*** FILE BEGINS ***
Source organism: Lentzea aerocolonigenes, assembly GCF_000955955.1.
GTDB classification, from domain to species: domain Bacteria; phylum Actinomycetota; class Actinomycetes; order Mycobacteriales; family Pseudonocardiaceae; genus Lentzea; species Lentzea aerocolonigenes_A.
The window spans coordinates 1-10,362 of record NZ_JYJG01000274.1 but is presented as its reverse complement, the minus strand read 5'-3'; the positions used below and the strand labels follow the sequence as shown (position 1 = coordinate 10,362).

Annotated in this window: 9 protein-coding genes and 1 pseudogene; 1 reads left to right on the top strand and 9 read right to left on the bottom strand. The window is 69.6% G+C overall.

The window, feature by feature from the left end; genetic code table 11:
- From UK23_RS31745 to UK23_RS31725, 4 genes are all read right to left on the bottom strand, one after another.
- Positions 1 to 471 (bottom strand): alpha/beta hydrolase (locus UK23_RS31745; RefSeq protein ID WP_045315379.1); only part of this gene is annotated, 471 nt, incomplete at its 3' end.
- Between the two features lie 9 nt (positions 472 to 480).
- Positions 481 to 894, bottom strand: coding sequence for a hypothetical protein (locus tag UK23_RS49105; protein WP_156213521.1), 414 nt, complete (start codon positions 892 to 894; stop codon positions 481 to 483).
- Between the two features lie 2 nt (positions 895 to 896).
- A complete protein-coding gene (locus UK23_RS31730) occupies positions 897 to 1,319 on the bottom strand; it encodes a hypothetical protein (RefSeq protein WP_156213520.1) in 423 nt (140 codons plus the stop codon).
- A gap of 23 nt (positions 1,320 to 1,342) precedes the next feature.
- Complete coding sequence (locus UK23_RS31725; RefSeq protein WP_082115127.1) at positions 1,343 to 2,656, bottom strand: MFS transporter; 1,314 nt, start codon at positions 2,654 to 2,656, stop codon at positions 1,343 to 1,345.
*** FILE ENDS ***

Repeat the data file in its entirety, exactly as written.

Source organism: Lentzea aerocolonigenes, assembly GCF_000955955.1.
GTDB classification, from domain to species: domain Bacteria; phylum Actinomycetota; class Actinomycetes; order Mycobacteriales; family Pseudonocardiaceae; genus Lentzea; species Lentzea aerocolonigenes_A.
The window spans coordinates 1-10,362 of record NZ_JYJG01000274.1 but is presented as its reverse complement, the minus strand read 5'-3'; the positions used below and the strand labels follow the sequence as shown (position 1 = coordinate 10,362).

Annotated in this window: 9 protein-coding genes and 1 pseudogene; 1 reads left to right on the top strand and 9 read right to left on the bottom strand. The window is 69.6% G+C overall.

The window, feature by feature from the left end; genetic code table 11:
- From UK23_RS31745 to UK23_RS31725, 4 genes are all read right to left on the bottom strand, one after another.
- Positions 1 to 471 (bottom strand): alpha/beta hydrolase (locus UK23_RS31745; RefSeq protein ID WP_045315379.1); only part of this gene is annotated, 471 nt, incomplete at its 3' end.
- Between the two features lie 9 nt (positions 472 to 480).
- Positions 481 to 894, bottom strand: coding sequence for a hypothetical protein (locus tag UK23_RS49105; protein WP_156213521.1), 414 nt, complete (start codon positions 892 to 894; stop codon positions 481 to 483).
- Between the two features lie 2 nt (positions 895 to 896).
- A complete protein-coding gene (locus UK23_RS31730) occupies positions 897 to 1,319 on the bottom strand; it encodes a hypothetical protein (RefSeq protein WP_156213520.1) in 423 nt (140 codons plus the stop codon).
- A gap of 23 nt (positions 1,320 to 1,342) precedes the next feature.
- Complete coding sequence (locus UK23_RS31725; RefSeq protein WP_082115127.1) at positions 1,343 to 2,656, bottom strand: MFS transporter; 1,314 nt, start codon at positions 2,654 to 2,656, stop codon at positions 1,343 to 1,345.